Category Archives: Brassica Vegetables

Reason® 500SC Fungicide label expanded for management of downy mildew on basil and Brassica crops

Jim Chaput, Minor Use Coordinator

The Pest Management Regulatory Agency (PMRA) recently announced the approval of a minor use label expansion registration for Reason® 500SC Fungicide for control of downy mildew on basil and an amendment to update the label to include management of downy mildew on the new Brassica vegetable crop groups 5-13 and 4-13B in Canada. The head and stem Brassica vegetable group includes cabbage, napa cabbage, Brussels sprouts, cauliflower and broccoli and the new Brassica leafy greens crop group includes arugula, Chinese broccoli, Chinese cabbage, bok choy, collards, cress, kale, mizuna, mustard greens, etc.  Reason® Fungicide was already labeled for use on a number of crops in Canada for control of several diseases.
Continue reading Reason® 500SC Fungicide label expanded for management of downy mildew on basil and Brassica crops

Downy mildew of brassica vegetables

Downy mildew of brassicas (Hyaloperonospora parasitica syn. Peronospora parasitica) is a fungal-like oomycete that can be devastating in cooler, wet weather. While the ideal temperature for downy mildew development is 8-16˚C it can infect in temperatures outside that range. Prolonged leaf wetness due to fog, dew, or evening irrigation can create ideal conditions for the pathogen to develop.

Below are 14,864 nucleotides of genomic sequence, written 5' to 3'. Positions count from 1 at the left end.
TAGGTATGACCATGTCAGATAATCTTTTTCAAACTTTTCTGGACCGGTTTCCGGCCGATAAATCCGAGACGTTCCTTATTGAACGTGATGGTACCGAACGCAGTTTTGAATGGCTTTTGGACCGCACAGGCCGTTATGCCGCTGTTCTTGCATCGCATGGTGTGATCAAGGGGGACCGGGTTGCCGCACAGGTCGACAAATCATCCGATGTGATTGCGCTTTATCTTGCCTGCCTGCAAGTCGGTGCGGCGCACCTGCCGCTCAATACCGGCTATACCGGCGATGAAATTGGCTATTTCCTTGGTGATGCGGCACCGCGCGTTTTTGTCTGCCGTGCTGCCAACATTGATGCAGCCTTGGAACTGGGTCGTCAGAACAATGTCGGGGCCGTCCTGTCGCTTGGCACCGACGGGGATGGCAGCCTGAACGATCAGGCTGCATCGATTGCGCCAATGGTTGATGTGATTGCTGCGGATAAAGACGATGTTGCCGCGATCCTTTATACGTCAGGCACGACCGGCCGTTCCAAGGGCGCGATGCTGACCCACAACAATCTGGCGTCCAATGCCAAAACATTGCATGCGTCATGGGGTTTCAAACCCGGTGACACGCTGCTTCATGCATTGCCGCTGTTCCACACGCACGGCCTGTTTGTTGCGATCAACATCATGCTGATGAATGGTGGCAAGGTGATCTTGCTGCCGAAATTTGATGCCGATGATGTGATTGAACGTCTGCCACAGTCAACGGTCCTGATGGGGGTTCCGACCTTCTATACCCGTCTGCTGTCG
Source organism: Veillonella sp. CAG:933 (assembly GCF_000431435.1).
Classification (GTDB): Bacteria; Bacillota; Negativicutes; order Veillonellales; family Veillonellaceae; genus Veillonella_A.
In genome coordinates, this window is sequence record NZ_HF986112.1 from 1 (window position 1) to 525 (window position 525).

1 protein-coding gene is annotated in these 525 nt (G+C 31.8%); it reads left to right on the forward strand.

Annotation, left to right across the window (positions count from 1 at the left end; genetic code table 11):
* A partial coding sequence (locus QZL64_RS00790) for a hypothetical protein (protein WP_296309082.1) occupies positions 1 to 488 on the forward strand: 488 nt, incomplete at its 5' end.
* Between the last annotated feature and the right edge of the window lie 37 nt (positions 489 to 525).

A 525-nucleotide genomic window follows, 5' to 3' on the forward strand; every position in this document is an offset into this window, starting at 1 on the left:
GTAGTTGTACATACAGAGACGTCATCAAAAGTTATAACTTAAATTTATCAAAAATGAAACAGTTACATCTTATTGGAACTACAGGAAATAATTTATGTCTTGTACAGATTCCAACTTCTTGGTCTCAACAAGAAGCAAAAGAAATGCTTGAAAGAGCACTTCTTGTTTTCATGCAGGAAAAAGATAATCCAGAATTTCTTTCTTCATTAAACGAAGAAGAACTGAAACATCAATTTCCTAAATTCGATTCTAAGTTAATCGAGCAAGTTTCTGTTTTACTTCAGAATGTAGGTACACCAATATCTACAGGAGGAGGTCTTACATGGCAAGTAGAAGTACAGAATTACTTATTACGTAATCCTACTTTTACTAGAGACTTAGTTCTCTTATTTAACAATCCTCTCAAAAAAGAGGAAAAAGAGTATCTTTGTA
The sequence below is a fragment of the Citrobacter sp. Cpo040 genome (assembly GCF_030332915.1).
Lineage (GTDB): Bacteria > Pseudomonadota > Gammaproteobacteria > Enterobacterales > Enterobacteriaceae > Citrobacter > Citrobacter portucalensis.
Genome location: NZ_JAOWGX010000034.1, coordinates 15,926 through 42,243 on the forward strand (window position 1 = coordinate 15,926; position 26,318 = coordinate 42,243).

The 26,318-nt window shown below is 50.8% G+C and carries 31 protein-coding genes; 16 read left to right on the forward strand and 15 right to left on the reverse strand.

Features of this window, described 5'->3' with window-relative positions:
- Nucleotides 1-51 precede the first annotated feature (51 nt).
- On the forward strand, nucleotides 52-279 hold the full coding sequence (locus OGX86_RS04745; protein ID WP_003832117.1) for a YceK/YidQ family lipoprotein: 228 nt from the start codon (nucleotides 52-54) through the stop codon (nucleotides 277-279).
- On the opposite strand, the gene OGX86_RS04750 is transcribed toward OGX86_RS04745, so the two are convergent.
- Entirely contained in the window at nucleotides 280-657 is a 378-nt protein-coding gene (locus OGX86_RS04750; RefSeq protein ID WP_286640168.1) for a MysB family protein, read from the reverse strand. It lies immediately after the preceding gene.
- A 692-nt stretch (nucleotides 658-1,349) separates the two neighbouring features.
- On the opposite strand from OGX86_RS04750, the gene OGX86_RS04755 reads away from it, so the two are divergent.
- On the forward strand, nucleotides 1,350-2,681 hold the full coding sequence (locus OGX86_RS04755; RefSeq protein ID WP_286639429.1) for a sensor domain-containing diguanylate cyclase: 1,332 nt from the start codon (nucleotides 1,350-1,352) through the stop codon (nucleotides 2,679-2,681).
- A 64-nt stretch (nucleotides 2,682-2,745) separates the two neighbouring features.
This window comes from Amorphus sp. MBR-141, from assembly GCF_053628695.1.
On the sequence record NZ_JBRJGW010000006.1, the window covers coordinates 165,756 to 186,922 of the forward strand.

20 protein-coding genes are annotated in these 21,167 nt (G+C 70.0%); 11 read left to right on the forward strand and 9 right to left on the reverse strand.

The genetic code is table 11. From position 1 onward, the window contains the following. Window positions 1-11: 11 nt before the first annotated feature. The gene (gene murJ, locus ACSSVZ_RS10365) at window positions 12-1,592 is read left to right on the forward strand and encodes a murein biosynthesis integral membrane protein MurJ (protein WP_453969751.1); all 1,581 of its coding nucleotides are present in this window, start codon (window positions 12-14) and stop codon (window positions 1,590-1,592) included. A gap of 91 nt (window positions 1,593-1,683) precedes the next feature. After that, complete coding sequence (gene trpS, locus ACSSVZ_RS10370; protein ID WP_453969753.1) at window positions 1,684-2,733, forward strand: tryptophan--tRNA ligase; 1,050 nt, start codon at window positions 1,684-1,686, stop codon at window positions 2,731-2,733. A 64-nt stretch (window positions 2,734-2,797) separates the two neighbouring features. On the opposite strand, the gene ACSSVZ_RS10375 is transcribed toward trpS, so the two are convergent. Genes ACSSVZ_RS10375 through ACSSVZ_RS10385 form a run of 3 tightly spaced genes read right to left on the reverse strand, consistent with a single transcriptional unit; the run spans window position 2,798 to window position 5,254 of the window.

Downy mildew is most devastating on Continue reading Downy mildew of brassica vegetables

Disease and Insect Update – July 13, 2017

Insect Degree Days

Weather Station Location Onion Maggot Seedcorn Maggot Cabbage Maggot Carrot Weevil Carrot Rust Fly Aster Leafhopper
(base 4°C) (base 4°C) (base 6°C) (base 7°C) (base 3°C) (base 9°C)
Harrow 1265 1265 1044 938 1380 746
Ridgetown 1153 1153 937 838 1268 660
Delhi 1125 1125 910 813 1237 636
Goderich 973 973 775 684 1076 533
Guelph 928 928 735 646 1034 492
Bradford* 987 987 795 708 1086 547
Kemptville 969 969 786 700 1069 544
Sudbury 754 754 597 525 845 394

*Bradford weather, degree day data and information courtesy of the University of Guelph – Muck Crops Research Station


Cabbage, onion and seedcorn maggot fly activity should be beginning to increase from Norfolk across to Lambton and south. Most of the province is in-between generations currently but should start seeing the next generation emerge in the next few weeks depending on weather.

For carrot weevil we are now well past the degree day threshold for 90% oviposition across the province. This year we will be monitoring for the presence of a possible 2nd generation of carrot weevils. If you think you are having late season carrot weevil issues, please contact Dennis (